Toovey set to dropTaufua after high-ballblunders

Manly Sea Eagles coach Geoff Toovey is likely to drop Jorge Taufua after the winger’s horrendous opening finals game.

The normally reliable Taufua has been having an unhappy September.

On Friday he struggled under the high ball as South Sydney followed North Queensland’s game plan of targeting him on the flank. Rabbitohs halfback Adam Reynolds continued to pepper him, resulting in veteran Lote Tuqiri successfully leaping for a try.

The Rabbitohs had watched Taufua struggle against the Cowboys in the final game of the regular season.

Either Cheyse Blair or Clint Gutherson will come into the side for Taufua, who was on the verge of NSW selection earlier this year.

Toovey will make a final call on Taufua’s inclusion and finalise other selections before the captain’s run on Friday.

Hookers Matt Ballin (broken leg) and Jayden Hodges (neck) will have fitness tests on Friday.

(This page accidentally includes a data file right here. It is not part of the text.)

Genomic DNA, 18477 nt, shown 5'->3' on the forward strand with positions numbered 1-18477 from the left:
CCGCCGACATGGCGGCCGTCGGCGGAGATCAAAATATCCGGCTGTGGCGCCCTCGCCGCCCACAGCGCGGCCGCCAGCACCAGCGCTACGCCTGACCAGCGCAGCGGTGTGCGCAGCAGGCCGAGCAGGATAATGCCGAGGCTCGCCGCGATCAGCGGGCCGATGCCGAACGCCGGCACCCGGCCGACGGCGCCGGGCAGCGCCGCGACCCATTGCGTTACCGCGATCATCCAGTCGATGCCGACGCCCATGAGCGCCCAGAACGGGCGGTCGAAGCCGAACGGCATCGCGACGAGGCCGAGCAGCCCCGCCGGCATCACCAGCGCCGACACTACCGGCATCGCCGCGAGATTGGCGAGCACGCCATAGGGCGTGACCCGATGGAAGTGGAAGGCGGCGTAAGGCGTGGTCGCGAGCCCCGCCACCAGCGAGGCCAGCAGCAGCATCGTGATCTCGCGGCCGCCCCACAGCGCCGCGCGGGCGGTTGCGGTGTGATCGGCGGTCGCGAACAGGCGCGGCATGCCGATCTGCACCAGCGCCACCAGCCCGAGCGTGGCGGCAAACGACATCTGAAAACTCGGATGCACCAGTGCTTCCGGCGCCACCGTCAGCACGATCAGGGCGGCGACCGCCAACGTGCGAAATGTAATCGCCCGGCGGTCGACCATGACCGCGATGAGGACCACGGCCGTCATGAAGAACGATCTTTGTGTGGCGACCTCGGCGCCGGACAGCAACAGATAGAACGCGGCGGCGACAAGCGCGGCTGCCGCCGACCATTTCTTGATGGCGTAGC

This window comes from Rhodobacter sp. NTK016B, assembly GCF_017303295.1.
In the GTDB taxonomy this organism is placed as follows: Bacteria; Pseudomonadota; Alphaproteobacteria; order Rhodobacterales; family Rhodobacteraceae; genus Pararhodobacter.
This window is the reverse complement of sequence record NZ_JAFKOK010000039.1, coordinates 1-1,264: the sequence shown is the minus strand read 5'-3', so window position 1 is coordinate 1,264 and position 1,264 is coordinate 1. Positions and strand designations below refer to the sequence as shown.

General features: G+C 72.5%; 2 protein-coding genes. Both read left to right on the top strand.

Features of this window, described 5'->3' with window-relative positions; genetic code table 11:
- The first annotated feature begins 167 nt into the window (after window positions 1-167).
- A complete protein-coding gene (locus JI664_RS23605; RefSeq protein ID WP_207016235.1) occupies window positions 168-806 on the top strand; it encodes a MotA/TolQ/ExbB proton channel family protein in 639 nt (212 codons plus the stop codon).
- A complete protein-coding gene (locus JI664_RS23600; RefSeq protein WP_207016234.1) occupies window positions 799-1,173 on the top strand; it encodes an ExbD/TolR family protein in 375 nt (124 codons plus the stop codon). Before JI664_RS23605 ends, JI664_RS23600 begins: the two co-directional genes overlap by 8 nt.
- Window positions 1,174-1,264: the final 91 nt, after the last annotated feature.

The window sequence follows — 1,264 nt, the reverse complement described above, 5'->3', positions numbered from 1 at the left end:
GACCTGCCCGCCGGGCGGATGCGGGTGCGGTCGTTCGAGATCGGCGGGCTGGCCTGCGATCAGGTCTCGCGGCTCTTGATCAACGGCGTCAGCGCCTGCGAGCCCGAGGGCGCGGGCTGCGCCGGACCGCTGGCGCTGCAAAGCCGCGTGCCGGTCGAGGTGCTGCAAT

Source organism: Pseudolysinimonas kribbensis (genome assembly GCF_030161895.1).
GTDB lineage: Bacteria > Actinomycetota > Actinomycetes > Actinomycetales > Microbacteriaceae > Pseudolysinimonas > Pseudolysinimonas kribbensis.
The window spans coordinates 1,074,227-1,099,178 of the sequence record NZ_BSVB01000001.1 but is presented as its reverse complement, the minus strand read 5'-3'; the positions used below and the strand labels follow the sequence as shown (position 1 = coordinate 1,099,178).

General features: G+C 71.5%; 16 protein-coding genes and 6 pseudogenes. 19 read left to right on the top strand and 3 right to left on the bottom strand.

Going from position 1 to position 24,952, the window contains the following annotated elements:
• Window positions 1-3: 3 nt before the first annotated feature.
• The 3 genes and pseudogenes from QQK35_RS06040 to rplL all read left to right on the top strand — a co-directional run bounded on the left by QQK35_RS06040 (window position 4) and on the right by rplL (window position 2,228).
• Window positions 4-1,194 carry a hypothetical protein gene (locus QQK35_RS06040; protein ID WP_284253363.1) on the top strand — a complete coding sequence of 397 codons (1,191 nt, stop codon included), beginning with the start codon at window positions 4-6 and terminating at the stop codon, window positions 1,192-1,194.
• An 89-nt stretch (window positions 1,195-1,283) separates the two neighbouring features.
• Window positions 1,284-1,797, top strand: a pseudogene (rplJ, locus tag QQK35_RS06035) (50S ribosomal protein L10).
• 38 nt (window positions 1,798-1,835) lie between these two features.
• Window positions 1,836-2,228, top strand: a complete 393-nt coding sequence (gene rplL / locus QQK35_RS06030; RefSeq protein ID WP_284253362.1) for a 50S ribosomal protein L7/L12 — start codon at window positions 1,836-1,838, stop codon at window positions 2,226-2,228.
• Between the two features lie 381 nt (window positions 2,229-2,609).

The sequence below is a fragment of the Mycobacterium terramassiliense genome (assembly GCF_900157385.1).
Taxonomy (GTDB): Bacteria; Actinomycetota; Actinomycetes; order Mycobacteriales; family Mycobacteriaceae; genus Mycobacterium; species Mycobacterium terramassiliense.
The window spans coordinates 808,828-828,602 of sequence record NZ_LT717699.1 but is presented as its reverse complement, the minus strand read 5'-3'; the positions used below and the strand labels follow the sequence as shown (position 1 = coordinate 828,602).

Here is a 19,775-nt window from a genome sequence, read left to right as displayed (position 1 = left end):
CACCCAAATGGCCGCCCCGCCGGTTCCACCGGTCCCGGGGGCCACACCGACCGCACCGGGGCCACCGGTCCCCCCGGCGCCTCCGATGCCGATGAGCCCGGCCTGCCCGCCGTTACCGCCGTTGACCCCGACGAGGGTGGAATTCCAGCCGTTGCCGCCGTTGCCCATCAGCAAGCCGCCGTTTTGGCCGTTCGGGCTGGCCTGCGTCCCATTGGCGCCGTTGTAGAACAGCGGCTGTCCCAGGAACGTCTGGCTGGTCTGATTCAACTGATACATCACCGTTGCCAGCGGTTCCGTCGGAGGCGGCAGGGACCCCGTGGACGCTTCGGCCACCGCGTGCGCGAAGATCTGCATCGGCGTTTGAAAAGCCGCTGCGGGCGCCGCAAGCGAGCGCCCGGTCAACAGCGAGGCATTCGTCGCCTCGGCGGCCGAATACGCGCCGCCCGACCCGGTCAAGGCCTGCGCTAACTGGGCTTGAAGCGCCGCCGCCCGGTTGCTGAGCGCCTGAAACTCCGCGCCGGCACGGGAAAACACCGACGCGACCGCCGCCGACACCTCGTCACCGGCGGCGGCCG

Ballin is unlikely to be cleared to play. Hodges is expected to play dummy half against the Bulldogs, who are expected to be unchanged, at Allianz Stadium on Saturday night.

Manly prop Jason King is one loss away from retiring.

“I can’t be thinking along those lines,” King said of retirement. “I don’t want to be side-tracked about my last game.

“We had some points scored against us on the weekend. We’ll have to be strong in the middle. [South Sydney] grabbed that momentum. It’s hard to put a stop to it.

“A lot of areas we’ve looked at [to improve them]. Our kick defence was one, the other was our kick chase – and a lot of things about our defence. This week the focus has been our defence.”

King will need to lead an inexperienced Manly forward pack. He has told his young teammates not to get caught up in last week’s big loss to South Sydney.